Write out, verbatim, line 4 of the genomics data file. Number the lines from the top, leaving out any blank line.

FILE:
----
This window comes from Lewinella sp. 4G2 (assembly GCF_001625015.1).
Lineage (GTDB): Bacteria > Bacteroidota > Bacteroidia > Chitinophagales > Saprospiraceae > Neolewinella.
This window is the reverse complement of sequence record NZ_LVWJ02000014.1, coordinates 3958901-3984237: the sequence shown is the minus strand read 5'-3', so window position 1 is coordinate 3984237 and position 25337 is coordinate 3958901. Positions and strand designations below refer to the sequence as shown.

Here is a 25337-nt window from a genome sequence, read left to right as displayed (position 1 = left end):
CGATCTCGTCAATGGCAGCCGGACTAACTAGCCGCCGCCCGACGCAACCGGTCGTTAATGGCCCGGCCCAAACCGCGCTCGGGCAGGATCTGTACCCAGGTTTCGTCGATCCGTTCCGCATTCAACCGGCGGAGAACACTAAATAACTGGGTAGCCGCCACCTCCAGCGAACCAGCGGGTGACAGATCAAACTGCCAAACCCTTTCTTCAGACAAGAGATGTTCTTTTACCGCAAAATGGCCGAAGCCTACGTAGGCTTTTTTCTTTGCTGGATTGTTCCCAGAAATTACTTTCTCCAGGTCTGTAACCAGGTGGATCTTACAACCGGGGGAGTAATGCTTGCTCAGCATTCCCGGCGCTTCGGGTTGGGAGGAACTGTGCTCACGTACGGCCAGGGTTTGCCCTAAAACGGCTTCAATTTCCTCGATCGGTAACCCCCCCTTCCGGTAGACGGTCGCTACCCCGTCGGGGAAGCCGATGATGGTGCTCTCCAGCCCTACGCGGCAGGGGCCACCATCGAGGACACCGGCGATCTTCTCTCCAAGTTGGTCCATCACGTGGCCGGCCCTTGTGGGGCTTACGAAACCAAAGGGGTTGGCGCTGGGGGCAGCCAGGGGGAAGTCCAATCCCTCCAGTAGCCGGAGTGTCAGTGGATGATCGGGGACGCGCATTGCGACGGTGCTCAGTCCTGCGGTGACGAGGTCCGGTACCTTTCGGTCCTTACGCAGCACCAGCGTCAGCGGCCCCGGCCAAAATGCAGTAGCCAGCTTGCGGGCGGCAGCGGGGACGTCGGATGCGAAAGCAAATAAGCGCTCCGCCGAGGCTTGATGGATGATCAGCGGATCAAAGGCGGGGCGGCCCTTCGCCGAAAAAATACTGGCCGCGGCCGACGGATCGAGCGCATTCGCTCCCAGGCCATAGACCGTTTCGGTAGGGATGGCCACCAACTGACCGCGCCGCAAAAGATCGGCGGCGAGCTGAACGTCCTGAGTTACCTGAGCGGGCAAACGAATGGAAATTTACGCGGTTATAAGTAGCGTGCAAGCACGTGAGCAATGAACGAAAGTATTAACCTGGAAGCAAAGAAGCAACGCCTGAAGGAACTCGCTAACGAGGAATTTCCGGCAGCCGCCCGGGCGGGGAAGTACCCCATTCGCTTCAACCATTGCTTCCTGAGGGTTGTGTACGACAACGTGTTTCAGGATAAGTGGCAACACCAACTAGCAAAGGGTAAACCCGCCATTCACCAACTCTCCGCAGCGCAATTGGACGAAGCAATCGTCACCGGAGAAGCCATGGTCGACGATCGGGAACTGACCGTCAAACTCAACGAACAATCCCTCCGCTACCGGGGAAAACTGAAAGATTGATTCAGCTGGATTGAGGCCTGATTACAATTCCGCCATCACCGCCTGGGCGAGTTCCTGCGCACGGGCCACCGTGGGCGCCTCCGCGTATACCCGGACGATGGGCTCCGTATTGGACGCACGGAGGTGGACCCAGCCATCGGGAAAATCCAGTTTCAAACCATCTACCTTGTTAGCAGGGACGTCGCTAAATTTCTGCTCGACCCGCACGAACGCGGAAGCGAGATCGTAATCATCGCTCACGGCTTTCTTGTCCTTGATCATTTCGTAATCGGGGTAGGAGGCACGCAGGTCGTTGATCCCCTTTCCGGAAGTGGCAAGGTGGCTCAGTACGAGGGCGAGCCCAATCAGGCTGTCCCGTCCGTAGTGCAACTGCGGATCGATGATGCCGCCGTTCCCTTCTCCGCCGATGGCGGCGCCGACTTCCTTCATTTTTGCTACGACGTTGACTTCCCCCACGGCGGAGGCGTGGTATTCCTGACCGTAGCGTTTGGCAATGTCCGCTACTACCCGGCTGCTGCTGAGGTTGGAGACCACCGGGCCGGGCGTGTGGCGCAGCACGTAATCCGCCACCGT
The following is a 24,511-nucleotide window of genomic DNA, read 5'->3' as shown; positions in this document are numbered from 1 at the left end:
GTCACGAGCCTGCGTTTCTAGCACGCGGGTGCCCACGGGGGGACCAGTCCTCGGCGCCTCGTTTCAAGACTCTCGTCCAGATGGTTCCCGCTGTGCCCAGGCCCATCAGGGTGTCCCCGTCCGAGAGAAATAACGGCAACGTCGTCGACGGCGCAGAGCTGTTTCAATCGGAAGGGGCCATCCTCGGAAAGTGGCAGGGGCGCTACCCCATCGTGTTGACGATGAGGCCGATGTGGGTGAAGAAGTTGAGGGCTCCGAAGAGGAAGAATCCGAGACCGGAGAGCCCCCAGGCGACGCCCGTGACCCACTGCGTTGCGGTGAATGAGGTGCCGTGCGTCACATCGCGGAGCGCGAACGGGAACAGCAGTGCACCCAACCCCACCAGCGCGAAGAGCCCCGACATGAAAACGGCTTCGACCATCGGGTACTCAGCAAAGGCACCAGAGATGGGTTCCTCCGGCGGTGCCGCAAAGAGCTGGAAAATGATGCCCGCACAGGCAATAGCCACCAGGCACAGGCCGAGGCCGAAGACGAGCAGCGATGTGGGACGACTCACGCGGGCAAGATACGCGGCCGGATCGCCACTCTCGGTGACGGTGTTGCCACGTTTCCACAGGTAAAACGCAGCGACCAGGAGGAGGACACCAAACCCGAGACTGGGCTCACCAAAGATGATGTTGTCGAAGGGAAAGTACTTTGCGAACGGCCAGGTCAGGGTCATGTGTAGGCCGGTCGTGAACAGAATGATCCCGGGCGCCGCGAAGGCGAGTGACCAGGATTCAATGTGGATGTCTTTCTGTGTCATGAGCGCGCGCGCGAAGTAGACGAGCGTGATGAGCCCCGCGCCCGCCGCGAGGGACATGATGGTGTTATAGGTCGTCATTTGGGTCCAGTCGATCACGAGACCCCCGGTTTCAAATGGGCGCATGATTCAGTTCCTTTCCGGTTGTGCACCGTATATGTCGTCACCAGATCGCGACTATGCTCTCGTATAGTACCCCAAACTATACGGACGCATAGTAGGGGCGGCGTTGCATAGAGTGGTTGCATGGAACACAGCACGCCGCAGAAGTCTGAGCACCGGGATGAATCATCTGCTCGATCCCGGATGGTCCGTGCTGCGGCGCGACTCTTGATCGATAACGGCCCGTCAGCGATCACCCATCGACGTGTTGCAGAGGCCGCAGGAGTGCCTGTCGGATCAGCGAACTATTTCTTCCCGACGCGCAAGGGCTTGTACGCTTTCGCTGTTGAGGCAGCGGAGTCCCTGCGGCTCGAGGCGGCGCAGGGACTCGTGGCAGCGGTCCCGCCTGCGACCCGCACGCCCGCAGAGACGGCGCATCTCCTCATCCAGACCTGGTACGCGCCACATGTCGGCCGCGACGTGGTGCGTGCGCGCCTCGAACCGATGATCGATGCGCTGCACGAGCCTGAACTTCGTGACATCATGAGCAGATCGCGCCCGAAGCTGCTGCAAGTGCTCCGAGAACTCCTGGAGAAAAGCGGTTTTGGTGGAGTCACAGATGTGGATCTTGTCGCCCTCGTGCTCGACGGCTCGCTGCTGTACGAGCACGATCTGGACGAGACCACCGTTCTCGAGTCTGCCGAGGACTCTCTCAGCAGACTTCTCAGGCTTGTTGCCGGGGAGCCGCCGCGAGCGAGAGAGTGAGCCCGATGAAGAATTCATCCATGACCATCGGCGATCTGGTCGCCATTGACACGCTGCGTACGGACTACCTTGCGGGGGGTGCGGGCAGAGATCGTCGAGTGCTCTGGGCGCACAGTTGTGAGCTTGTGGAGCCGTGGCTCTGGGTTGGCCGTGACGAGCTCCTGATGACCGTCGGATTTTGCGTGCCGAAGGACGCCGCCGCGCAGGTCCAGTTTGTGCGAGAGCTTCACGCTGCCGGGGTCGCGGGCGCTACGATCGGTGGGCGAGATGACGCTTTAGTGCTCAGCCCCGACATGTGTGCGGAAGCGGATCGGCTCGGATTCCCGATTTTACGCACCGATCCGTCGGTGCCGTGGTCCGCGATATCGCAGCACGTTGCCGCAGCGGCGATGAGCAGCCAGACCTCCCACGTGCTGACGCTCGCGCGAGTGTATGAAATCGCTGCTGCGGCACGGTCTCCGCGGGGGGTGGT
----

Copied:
Here is a 25337-nt window from a genome sequence, read left to right as displayed (position 1 = left end):